Fire-building visitors to San Francisco’s Ocean Beach this summer may have to contend with some new rules this summer as the National Park Service finds the best ways to avoid crime and mess on the beach, NPS officials said Monday.
A proposed pilot program from Memorial Day weekend through Labor Day weekend would roll back the latest time fires would be allowed but add fire pits.
The rule changes are a reaction to ongoing problems with fire burning at the beach including burning toxic materials such as wooden pallets, furniture and trash; broken glass, hot coals and nails on the beach; and illegal activity including assaults, underage drinking and drug use, NPS officials said.
The NPS has allowed fires on the beach since it took over its management in the 1970s but started rolling back where and when fires were permitted in 2002.
The agency has considered banning the fires outright since that time but has yet to take that step.
Instead, fires have been limited to before 10 p.m. and in designated locations since 2007. The fire rings include artistic pits provided by Burners Without Borders.
But with the new rules, fire burning will only be allowed until 9 p.m. and the five existing pits will be replaced with 10 larger pits. The artistic pits will be returned to Burners Without Borders, the NPS said.
“Burners Without Borders did a great job making those but they weren’t able to hold up to the elements—Ocean Beach is unforgiving,” National Park Service spokeswoman Alexandra Picavet said.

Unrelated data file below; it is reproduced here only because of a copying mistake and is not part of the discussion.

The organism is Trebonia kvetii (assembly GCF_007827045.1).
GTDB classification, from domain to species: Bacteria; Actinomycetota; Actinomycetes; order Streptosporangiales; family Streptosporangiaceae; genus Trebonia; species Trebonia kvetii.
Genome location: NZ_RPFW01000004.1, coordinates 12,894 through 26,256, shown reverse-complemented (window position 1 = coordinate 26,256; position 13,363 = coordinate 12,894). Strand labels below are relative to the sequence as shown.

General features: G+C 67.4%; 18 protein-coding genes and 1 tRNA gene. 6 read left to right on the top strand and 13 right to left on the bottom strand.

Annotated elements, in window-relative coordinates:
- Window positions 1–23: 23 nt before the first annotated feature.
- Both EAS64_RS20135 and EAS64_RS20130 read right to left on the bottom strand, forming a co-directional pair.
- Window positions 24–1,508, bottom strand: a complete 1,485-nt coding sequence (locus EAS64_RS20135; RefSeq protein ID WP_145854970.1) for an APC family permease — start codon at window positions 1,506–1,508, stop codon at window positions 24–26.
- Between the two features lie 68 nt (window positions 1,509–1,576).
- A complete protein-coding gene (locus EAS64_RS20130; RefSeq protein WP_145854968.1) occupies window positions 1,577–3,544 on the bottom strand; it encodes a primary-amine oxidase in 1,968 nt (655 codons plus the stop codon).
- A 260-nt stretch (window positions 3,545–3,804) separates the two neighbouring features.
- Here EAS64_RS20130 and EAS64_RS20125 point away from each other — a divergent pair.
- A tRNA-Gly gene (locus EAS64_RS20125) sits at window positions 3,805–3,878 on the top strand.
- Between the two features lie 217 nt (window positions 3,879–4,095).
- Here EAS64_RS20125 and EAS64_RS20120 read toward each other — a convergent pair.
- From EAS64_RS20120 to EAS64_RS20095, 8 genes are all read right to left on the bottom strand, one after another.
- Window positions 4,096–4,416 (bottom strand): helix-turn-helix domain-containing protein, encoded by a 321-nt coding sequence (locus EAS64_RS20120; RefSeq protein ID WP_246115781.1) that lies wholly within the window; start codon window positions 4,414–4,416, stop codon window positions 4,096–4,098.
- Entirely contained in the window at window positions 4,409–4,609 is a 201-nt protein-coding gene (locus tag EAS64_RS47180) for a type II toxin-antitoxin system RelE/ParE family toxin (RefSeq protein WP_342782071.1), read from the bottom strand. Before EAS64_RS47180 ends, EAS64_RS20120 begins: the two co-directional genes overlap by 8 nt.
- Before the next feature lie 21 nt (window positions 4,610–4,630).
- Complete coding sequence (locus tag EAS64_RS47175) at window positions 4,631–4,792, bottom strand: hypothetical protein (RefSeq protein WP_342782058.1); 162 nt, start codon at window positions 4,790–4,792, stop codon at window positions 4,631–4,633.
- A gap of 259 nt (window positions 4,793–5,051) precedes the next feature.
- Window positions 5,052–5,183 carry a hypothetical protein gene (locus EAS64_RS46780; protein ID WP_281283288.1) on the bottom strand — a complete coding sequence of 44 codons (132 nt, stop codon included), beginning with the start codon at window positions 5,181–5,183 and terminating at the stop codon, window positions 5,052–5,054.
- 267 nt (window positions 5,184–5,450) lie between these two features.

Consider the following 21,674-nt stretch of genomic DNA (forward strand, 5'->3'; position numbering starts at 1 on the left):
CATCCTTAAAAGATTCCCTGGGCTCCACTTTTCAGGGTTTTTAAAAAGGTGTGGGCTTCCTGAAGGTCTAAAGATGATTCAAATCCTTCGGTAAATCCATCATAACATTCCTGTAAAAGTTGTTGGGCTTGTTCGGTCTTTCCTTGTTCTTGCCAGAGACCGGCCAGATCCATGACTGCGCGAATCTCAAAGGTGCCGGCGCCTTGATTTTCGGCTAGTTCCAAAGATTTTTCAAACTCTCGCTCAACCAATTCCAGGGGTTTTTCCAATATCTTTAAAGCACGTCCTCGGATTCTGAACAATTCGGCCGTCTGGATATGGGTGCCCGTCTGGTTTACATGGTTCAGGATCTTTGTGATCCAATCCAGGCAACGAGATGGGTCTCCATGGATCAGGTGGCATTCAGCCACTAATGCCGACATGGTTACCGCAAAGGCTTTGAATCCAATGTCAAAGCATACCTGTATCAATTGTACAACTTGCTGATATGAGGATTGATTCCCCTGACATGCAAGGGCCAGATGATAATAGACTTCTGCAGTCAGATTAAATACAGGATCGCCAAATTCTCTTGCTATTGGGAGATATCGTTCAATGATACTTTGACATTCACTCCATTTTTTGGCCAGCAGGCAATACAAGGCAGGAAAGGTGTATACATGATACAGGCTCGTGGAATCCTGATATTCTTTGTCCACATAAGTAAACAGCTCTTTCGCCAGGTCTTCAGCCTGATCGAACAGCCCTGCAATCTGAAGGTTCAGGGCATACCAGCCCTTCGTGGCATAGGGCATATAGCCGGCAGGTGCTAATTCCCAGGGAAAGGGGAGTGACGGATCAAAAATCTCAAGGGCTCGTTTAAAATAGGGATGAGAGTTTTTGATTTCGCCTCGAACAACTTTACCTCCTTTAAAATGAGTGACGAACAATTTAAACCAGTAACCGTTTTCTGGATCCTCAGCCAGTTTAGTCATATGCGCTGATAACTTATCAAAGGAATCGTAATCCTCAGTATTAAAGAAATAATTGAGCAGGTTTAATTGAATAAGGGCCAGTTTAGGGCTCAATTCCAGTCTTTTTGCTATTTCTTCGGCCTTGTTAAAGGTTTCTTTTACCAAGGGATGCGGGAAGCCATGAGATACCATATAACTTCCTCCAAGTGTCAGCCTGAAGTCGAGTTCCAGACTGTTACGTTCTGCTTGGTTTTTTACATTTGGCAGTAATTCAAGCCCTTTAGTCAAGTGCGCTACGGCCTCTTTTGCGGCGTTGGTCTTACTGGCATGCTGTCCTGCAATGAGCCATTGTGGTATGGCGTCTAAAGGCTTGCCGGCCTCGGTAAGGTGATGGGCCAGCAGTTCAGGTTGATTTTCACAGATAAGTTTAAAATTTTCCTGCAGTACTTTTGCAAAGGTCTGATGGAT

Alcohol, glass and illegal drugs have been banned at the beach and will continue to be banned, Picavet said.
She said that there would be more signs and a public outreach campaign to make sure that fires are started and burned safely and that beach-goers put out their fire by the 9 p.m. cutoff.
The beach remains open to visitors all night long but camping is not allowed, Picavet said.
The success of the pilot will be reevaluated at its conclusion and the NPS may take the steps of continuing the rule changes or, if there’s no abatement in the problems, make further adjustments in the rules or consider banning fires outright, the NPS said.
The NPS is looking for volunteers to help keep the beach clean as well. More information is available at parkplanning.nps.gov/oceanbeachfires.
Scott Morris, Bay City News